Store the F2 with the shutter cocked or not ?
Many people have asked me if it is harmful to store the F2 with the shutter cocked or not. (Cocked is when the shutter is advanced in the ready to shoot position.) My answer is always yes, and that Nikon stated in every instruction manual not to leave the shutter cocked overnight. The reason is because there are two very fine precision springs inside the F2 that pull the shutter curtains. When the shutter is cocked, these springs are wound and tensioned. (When the shutter is released, these springs are unwound and untensioned.) The tensions of these two springs are carefully calibrated so that travel times of the two shutter curtains across the frame window are precisely matched. If these springs are left in the wound position for too long, then their tensions would degrade and when released they would pull the shutter curtains slower. Quite often, these two springs degrade differently, resulting in different first and second shutter curtains traval times and hence producing uneven exposures or total blackouts at very fast shutter speeds. Therefore users must break their old habit of cocking the shutter after every shot. Also, they must remember to manually trigger the shutter for the last shot when the F2 is mounted on a motor drive, as the MD automatically advances the film and cocks the shutter after every release.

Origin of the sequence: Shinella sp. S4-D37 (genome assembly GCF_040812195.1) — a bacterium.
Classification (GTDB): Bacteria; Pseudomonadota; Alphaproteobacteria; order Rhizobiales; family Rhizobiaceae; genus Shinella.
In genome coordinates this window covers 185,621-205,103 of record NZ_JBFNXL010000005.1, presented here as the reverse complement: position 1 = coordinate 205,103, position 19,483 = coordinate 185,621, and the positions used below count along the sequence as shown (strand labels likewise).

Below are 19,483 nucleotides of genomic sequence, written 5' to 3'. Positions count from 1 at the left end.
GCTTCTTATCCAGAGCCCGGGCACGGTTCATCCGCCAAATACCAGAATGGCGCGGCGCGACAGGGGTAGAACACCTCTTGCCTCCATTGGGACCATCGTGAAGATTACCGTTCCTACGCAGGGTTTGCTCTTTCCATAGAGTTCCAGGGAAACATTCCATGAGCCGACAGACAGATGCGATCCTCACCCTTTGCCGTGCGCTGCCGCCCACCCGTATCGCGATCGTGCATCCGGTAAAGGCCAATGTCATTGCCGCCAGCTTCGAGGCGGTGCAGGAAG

Precision spring inside the F2 Nikon do not recommend leaving the F2 cocked overnight